I also tend to give my students data analysis questions that include graphs, charts, and different types of data where the student answers the questions based on what is given in the questions, without him referring to prior knowledge. Such exercises are challenging for the students because they are used to studying and writing the "right answer". Such exercises include open-ended questions where more than one answer is valid.

I really enjoyed reading the post Rebecca. This is the first time I participate in a blog and I find it very enlightening to see that teachers share common interests about their students regardless of the grade level we teach. I loved reading the different comments and I will actually use most of the ideas posted in your article as well as in the other teacher's comments in my classroom in order to improve it and make it a better place for learning and for asking questions.

LaurenH's picture

Rebecca, I really enjoyed reading your post! Teaching students how to think critically and discover the answers themselves is something I think teachers should try to integrate into their lessons everyday. It is such an important life skill for them to have. I sometimes notice myself giving an answer and then regretting it as soon as I said it because I wished I had let a conversation begin among the students so they could figure it out for themselves. Sometimes I get so focused on getting the content/standards taught that I forget about what is really important...teaching students how to discover and think for themselves. That is what will have an impact and will help them to be successful later in their lives.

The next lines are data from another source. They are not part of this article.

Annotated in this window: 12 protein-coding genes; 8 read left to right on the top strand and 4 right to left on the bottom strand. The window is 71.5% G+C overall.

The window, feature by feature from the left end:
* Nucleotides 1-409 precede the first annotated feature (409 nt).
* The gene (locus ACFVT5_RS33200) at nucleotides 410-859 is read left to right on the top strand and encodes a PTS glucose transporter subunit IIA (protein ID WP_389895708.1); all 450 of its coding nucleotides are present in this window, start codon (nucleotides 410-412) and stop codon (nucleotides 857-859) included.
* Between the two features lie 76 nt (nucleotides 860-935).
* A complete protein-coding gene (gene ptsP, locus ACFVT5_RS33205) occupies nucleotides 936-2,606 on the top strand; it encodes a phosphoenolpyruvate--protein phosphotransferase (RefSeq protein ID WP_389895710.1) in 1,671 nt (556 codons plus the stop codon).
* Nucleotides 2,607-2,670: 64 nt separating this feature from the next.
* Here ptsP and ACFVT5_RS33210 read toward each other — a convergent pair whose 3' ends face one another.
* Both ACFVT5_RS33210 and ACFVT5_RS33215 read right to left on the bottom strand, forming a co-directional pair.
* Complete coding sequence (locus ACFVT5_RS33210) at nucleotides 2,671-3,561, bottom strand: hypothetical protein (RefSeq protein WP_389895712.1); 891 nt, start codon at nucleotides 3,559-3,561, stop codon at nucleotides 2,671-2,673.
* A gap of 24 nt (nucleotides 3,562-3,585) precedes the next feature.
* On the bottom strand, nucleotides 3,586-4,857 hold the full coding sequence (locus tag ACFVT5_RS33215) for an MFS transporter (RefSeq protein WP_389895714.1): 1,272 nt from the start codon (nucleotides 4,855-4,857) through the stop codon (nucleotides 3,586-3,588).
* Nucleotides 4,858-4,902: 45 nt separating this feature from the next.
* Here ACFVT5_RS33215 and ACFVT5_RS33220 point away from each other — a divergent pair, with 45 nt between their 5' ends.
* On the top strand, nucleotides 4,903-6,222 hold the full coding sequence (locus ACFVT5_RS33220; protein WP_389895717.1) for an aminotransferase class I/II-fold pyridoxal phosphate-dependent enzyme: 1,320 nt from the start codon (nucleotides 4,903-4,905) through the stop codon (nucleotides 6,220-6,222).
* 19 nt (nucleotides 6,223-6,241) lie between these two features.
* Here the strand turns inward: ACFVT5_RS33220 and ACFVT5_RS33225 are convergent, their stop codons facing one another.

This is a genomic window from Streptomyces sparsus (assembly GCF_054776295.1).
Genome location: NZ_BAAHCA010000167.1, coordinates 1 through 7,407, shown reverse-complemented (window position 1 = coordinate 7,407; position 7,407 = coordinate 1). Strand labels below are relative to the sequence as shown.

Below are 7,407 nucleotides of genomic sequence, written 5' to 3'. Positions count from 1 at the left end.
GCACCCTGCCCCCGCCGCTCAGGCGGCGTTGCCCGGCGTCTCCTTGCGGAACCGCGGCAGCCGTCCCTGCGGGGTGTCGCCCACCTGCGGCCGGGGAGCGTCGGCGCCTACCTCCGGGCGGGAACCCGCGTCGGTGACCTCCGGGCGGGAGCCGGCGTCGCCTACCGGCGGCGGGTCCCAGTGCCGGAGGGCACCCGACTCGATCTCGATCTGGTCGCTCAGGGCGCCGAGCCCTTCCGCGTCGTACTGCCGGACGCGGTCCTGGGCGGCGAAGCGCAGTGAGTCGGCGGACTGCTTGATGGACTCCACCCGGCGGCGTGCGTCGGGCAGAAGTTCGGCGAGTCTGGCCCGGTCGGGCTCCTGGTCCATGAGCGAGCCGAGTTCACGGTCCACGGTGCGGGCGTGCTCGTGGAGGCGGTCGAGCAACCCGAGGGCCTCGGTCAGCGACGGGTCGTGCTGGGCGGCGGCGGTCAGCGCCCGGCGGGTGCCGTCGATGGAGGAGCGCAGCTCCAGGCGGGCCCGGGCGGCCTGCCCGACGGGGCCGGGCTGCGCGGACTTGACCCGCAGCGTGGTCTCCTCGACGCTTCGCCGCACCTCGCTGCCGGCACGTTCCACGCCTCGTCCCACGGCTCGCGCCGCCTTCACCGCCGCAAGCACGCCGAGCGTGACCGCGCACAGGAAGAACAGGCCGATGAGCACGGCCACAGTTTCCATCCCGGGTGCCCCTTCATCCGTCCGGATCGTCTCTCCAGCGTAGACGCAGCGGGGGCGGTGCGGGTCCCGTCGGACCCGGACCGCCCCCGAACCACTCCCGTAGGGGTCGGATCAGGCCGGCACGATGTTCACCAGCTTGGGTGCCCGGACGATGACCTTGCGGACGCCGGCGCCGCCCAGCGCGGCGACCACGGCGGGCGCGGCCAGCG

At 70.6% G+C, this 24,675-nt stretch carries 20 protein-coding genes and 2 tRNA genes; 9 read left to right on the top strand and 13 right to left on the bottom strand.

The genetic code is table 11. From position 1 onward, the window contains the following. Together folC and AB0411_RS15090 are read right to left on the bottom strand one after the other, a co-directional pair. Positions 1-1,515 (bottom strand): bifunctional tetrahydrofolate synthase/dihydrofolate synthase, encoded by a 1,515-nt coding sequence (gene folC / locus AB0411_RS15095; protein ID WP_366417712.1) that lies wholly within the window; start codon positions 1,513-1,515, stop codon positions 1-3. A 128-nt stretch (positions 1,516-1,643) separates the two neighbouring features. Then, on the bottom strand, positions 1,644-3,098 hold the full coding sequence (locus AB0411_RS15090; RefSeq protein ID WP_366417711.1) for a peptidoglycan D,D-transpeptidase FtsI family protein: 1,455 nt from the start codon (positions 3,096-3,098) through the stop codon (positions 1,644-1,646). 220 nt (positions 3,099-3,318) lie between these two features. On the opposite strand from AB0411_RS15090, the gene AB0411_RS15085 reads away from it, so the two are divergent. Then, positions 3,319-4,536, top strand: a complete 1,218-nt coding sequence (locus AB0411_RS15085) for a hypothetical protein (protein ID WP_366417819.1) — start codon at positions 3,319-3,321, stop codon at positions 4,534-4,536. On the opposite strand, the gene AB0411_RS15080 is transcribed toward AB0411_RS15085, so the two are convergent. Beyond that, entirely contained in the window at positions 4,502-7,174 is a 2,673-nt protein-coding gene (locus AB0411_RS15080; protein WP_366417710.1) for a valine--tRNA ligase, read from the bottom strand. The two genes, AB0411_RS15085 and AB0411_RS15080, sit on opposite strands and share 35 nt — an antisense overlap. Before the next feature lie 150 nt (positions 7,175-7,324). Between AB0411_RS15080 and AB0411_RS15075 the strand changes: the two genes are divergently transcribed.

I love your ideas for how to become an explorer with your students. Some I try to do already and others I have heard about, but have never tried. I hope to incorporate the use of Essential Questions and other forms of questioning in my classroom. I have wanted to implement a more investigative approach in my classroom, so I'm excited to try the ideas you included in your post. Thank you for sharing!

Rebecca Alber's picture
Rebecca Alber
Edutopia Consulting Online Editor

It's been great reading all your responses to my post. It's fantastic hearing about the various strategies you all are using to guide students to think for themselves. This is what learning -- and teaching -- is all about!

Thanks for all that you do in your classrooms,

Rebecca Alber

Teta's picture

After reading the post, I had many connections to the use of inquiry and design cycle of engineering. The school that I teach at is science, technology, engineering, and math based that has more ups and than downs. Students feel so compelled to have the right answer all the time with math and do not understand that it's the process to get an answer that is more important. By understanding the design process that an engineer takes, students are able to brainstorm and problem solve through all facets of education and life. My 5th graders have been introduced to this process in a program called Project Lead the Way. Since my students started implementing the design process from the beginning of the year, they have improved their thinking on all intelligences. Thinking "outside of the box" is slowly becoming second nature, and I, too, have started using the idea of the design process to create more engaging and thinking lessons even in content areas.

I personally believe that the constructivist view of teaching really could allow students to reach more though provoking heights. If we can use an idea like the engineering design process, it will not only develop students into better thinkers but have them ready for an explosive field in the future!